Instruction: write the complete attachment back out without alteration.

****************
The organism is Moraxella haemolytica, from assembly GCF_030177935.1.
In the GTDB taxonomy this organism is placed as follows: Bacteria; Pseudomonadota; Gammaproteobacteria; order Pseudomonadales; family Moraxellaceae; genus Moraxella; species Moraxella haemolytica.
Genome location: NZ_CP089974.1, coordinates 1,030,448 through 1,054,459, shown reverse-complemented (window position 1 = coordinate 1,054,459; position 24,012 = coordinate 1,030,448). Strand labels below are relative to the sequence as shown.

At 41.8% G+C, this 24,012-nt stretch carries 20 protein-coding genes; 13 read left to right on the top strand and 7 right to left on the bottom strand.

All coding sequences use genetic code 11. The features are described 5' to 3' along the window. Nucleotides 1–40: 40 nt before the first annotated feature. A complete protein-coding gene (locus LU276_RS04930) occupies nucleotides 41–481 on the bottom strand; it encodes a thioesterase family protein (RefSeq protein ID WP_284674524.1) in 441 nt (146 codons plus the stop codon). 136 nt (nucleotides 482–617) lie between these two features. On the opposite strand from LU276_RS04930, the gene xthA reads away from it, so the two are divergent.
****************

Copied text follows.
The organism is Moraxella haemolytica, from assembly GCF_030177935.1.
In the GTDB taxonomy this organism is placed as follows: Bacteria; Pseudomonadota; Gammaproteobacteria; order Pseudomonadales; family Moraxellaceae; genus Moraxella; species Moraxella haemolytica.
Genome location: NZ_CP089974.1, coordinates 1,030,448 through 1,054,459, shown reverse-complemented (window position 1 = coordinate 1,054,459; position 24,012 = coordinate 1,030,448). Strand labels below are relative to the sequence as shown.

At 41.8% G+C, this 24,012-nt stretch carries 20 protein-coding genes; 13 read left to right on the top strand and 7 right to left on the bottom strand.

All coding sequences use genetic code 11. The features are described 5' to 3' along the window. Nucleotides 1–40: 40 nt before the first annotated feature. A complete protein-coding gene (locus LU276_RS04930) occupies nucleotides 41–481 on the bottom strand; it encodes a thioesterase family protein (RefSeq protein ID WP_284674524.1) in 441 nt (146 codons plus the stop codon). 136 nt (nucleotides 482–617) lie between these two features. On the opposite strand from LU276_RS04930, the gene xthA reads away from it, so the two are divergent.